A Versus An: Correct Usage

Look at the sentences below:

Mary bought a book.
John ate an apple.

Both words in bold above mean “one” but what is the difference between the two? Do you ever wonder why sometimes a is used and other times an is used?

It’s simple. Here is the explanation. We use an when the following word starts with a vowel and a when the following word starts with a consonant.

So what is a vowel and what is a consonant? The English alphabet has five vowels, they are: a e i o u. All other letters in the English alphabet are called consonants.

Here are some examples of how to use a and an.

I bought a book. (Following word starts with consonant)

John peeled an orange. (Following word starts with vowel)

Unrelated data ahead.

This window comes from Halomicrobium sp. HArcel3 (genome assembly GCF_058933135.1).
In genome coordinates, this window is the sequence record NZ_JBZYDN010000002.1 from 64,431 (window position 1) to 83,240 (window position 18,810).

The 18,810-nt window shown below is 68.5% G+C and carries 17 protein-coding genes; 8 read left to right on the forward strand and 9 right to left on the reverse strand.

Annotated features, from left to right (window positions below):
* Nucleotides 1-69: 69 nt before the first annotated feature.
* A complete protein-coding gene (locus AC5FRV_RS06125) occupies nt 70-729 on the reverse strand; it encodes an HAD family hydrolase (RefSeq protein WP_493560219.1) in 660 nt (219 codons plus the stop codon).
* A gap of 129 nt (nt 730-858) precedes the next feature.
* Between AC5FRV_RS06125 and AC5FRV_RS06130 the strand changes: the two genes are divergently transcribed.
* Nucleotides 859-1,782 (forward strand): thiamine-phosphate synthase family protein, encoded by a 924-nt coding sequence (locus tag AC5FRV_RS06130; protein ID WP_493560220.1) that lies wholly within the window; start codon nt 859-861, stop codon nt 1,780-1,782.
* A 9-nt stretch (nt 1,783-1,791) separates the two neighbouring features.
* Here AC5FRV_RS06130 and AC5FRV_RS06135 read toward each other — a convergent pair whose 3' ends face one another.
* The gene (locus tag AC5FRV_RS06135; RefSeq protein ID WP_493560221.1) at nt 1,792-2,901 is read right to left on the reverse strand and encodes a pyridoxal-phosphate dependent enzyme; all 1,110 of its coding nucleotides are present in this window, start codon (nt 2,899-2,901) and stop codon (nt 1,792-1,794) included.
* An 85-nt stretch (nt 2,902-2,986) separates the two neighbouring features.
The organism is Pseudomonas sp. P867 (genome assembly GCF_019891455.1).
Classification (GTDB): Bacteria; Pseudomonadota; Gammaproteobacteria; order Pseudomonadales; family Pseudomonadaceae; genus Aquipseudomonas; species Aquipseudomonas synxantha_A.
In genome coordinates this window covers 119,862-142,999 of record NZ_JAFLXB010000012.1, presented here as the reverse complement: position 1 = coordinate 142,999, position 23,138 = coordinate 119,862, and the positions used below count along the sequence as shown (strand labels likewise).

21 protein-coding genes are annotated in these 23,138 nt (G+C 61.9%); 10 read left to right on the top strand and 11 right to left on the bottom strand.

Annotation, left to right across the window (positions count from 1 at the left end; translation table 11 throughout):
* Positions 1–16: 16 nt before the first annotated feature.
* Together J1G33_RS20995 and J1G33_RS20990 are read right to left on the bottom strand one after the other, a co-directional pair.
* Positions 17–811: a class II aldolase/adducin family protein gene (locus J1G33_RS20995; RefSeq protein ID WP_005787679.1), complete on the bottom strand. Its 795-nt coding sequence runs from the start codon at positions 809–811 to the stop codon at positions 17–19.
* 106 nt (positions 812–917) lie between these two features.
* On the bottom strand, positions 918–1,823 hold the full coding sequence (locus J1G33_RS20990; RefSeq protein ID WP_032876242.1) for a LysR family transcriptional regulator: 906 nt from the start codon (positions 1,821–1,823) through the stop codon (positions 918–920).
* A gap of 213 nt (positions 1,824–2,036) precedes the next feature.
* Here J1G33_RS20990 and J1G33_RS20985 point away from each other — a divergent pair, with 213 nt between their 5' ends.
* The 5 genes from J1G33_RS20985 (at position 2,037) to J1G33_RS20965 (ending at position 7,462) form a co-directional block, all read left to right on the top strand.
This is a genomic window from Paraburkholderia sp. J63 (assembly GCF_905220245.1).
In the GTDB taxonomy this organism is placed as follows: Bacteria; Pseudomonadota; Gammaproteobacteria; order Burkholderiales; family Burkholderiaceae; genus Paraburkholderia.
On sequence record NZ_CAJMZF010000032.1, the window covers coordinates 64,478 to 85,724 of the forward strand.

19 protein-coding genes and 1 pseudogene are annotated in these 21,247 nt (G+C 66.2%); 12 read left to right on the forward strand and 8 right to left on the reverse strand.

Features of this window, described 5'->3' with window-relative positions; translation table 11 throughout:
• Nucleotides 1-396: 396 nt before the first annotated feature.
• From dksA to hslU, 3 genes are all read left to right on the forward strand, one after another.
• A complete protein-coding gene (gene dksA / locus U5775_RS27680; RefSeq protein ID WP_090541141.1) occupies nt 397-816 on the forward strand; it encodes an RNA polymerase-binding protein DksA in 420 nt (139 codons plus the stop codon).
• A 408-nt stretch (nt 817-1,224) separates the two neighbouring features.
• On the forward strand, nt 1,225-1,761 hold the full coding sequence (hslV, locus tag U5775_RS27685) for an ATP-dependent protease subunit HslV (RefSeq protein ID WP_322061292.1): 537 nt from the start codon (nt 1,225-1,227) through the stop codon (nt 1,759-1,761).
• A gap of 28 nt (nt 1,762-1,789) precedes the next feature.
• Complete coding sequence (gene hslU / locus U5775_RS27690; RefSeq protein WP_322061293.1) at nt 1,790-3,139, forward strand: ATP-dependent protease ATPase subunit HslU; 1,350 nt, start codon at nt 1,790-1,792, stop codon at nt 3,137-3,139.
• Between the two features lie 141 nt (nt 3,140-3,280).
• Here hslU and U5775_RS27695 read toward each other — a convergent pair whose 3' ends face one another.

We watched a movie. (Following word starts with consonant)

He broke an egg. (Following word starts with vowel)

I gave her a candy. (Following word starts with consonant).

He saw an owl. (Following word starts with vowel)

More on the very basics:

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Article Location: Patrickcarpen.com >> English >> English Language >> The Very Basics

Keywords: a, an, usage, articles in English language, grammar, language, a vs. an

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